The last time I introduced 'Le Cycle de Cyann', focusing on the wildlife. On browsing through 'La clé des confins' my attention was drawn to some astronomical explanations. In the second album of the series Cyann travels over the planet Ilo (there should really be a dot in the letter O, but I cannot reproduce that here). That planet is of interest as it has a very long and narrow continent winding almost like a snake over the globe. This provides an opportunity for Cyann to travel through a vast array of landscapes along with their accompanying biotopes, much to the enjoyment of the reader.
But there is another thing that struck me, and that is that Ilo has rings. I cannot say whether it is at all probable that an Earth-like planet has rings, but their presence certainly has some interesting consequences. From seeing photographs of Saturn, everyone knows that the rings cast a shadow on the planet. But that shadow will not always fall in the same area, provided the planet is tilted to a degree.
In midwinter the North pole is tilted maximally towards the sun, and so will the rings; hence they cast a large shadow on the southern hemisphere. But at the spring and autumn equinoxes the plane of the rings present to the sun edge on, so the rings cast a shadow on the planet no wider than the rings themselves. Here is one picture of Cyann, waiting for her lover on the equator, on the day of the equinox:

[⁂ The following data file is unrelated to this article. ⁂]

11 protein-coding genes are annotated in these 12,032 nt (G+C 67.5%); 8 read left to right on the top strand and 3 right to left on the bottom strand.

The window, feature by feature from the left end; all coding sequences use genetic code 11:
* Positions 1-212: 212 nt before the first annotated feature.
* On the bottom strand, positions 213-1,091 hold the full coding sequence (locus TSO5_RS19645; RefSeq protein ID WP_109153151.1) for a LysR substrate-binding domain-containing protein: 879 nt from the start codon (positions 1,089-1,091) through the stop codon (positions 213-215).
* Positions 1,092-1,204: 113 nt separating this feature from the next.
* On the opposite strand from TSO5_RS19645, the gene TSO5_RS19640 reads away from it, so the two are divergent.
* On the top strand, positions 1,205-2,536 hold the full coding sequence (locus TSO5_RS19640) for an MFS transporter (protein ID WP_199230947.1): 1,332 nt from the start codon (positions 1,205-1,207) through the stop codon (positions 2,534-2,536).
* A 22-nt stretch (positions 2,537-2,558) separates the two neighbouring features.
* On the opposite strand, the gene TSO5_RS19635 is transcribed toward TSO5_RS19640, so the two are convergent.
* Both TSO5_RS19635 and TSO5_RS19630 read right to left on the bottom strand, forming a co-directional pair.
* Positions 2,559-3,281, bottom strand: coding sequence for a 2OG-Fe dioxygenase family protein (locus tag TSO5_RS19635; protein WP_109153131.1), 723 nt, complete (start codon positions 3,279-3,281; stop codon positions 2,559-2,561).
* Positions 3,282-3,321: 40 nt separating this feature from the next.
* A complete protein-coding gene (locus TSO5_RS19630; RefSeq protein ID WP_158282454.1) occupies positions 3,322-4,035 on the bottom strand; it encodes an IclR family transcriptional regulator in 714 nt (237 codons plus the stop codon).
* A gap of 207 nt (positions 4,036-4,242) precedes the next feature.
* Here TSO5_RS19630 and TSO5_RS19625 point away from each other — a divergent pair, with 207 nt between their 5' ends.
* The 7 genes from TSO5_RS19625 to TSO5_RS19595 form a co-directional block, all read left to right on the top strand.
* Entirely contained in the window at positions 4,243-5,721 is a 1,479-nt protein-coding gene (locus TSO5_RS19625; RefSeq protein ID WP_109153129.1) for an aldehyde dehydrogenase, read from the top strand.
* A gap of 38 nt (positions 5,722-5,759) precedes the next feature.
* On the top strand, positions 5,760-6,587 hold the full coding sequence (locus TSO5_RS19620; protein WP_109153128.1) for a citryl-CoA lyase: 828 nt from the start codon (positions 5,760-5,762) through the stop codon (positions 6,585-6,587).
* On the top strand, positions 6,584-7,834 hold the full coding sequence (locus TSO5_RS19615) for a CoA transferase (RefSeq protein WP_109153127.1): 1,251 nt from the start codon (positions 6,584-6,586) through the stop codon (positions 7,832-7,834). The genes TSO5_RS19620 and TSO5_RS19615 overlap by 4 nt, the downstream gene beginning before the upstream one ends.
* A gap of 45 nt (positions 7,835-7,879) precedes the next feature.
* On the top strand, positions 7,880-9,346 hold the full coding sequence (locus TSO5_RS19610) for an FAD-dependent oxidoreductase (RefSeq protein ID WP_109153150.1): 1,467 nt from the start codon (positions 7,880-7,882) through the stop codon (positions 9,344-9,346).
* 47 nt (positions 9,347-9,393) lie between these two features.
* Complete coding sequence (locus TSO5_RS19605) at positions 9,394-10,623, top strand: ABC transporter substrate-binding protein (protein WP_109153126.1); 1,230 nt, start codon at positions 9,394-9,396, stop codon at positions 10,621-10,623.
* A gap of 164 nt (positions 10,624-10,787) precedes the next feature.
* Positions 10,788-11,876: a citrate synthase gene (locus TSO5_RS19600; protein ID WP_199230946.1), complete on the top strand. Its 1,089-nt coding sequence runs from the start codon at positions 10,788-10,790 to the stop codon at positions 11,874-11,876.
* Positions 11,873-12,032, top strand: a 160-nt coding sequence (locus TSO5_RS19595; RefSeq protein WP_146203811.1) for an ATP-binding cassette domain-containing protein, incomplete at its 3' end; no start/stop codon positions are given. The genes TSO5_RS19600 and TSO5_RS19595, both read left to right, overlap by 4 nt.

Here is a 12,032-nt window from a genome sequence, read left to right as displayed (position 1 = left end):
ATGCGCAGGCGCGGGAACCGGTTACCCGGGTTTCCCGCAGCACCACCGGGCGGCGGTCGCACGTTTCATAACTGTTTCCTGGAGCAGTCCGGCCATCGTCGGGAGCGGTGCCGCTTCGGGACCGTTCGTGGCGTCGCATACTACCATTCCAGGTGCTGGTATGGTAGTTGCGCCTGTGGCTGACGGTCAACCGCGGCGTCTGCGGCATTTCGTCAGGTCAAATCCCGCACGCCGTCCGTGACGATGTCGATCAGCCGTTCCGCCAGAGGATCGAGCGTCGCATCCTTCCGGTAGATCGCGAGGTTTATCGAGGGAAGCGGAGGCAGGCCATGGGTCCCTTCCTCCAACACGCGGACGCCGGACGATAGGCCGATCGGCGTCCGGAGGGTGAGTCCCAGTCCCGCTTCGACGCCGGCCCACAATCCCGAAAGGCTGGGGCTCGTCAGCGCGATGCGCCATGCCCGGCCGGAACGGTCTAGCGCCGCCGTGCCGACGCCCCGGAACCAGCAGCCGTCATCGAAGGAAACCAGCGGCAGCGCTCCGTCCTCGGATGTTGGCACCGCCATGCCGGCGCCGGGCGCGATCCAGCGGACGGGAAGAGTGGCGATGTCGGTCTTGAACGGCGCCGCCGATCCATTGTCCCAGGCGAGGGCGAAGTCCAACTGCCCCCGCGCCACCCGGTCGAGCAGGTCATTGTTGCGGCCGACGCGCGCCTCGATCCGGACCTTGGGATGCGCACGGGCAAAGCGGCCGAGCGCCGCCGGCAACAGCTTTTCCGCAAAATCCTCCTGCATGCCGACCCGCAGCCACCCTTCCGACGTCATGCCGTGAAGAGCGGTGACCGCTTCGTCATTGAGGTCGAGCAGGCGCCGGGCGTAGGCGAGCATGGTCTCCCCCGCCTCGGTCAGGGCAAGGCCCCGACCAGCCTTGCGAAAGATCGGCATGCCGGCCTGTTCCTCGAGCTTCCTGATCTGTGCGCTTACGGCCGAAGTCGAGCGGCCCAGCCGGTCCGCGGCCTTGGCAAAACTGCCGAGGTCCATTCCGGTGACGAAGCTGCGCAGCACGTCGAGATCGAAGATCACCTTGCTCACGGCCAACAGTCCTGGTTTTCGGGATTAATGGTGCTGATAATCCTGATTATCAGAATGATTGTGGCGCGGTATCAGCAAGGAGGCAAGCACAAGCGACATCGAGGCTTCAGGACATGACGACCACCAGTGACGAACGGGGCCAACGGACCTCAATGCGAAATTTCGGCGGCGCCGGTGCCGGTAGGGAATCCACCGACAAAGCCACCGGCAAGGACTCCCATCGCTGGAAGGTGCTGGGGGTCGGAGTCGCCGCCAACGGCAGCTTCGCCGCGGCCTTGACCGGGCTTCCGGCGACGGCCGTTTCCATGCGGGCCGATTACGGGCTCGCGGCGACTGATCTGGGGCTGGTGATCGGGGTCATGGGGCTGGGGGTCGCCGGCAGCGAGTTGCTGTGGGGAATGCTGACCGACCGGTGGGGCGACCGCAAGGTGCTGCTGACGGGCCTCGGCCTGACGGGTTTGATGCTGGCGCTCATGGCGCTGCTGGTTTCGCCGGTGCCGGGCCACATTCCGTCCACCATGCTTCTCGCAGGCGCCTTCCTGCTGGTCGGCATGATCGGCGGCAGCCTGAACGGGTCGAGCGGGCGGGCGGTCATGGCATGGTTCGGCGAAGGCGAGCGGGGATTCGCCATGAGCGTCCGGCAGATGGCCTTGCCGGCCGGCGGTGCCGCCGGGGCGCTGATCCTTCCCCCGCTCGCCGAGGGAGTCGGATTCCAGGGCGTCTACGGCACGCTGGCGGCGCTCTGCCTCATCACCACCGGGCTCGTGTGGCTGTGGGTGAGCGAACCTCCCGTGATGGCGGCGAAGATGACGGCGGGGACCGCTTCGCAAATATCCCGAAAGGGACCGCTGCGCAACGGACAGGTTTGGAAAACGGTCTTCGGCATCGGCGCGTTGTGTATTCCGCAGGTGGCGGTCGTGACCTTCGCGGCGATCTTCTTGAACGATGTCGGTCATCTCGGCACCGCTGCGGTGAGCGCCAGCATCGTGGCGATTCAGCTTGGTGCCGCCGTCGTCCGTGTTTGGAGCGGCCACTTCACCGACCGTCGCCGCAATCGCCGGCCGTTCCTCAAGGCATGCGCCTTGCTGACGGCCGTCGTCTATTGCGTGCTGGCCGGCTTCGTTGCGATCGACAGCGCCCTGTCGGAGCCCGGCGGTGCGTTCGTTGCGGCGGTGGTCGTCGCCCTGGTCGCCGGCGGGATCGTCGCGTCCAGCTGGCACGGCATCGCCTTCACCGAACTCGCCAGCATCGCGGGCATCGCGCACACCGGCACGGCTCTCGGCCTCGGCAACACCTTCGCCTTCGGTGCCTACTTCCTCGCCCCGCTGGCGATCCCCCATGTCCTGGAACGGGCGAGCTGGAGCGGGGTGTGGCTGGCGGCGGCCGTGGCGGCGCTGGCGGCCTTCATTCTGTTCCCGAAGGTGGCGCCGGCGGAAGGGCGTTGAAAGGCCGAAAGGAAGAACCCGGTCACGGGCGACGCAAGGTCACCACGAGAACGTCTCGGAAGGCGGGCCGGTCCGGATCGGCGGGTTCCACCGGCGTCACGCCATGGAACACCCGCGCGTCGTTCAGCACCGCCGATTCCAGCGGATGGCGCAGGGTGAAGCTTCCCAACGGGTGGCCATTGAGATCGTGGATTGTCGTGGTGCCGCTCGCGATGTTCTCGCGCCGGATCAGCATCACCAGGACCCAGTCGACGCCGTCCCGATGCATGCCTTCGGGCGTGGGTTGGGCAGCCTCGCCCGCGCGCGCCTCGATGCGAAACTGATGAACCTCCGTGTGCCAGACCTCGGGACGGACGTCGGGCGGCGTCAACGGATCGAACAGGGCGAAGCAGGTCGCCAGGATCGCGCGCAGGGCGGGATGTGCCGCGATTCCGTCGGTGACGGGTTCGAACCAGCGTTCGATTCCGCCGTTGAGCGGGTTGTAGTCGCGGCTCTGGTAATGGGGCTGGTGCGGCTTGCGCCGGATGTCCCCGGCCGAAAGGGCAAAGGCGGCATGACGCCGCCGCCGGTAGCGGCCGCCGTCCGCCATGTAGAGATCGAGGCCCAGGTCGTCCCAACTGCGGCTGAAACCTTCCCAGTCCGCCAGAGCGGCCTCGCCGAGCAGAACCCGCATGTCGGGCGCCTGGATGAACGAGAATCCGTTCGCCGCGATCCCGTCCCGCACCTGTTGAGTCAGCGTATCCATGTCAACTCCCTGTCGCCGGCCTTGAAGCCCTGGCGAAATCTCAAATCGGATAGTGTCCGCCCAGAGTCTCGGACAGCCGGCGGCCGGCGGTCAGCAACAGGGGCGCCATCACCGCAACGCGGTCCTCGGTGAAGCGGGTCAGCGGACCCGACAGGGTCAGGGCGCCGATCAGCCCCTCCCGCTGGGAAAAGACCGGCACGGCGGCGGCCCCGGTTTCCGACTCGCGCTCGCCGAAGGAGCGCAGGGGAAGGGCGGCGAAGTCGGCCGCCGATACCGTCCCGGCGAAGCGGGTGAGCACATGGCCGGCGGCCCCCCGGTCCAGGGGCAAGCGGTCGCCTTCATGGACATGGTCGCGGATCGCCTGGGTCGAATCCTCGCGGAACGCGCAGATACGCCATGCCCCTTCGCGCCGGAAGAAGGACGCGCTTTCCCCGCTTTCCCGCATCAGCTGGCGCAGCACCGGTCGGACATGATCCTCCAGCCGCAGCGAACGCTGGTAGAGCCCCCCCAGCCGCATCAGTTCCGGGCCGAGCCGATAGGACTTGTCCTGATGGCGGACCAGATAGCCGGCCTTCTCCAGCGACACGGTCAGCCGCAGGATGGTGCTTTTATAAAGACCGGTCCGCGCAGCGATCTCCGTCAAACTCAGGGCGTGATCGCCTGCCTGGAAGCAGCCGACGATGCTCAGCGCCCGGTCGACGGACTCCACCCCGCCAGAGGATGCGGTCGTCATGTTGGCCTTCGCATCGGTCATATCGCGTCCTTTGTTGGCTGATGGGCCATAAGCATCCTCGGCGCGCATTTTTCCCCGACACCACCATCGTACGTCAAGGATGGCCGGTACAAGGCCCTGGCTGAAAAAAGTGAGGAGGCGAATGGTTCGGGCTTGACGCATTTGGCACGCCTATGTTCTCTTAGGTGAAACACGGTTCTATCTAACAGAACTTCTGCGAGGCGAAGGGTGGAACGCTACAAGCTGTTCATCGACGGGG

She is facing the sun, and the rings behind her are lit, forming a luminescent vertical stripe in the sky. Looking in the other direction the rings form a dark stripe. Looks like an excellent setting for a romantic encounter.
The consequences of all this tilting are fairly complex. Think of how the ring shadows complicate winter: the shadow of the rings falls on the hemisphere that is tilted away from the sun, where it is winter anyway. But the shadows make the winter days even darker, but in complex ways: it is theoretically possible for the sun to come up, disappear behind the rings, come back again in midday, disappear behind the rings again, and finally to come back only to set on the horizon. All such matters are brilliantly handled in the book. Here are two pictures from 'Le clé des confins' showing how it works. One is an equinox picture, and the other is a solstice picture. If you need more explanations on why the sadows change shape, please go to the planet page on the Furaha site.
You will see rays of the sun -the blue lines- starting from the edges of the rings. They are of course all parallel, and strike the planet (many don't of course, and these are not shown). The relative sizes of the planet and rings were taken from the book, and I estimated axial tilt to be 21 degrees. Once the x,y,z-coordinates of the rays falling on the planet are known, which only takes high school mathematics, these can be converted to latitudes and longitudes, et voilà. Project these over a rough map of the planet, redrawn from the book, and there we are:
But I won't be! Instead, I think I will produce some animations of the shadows as they change in the course of a year. Later.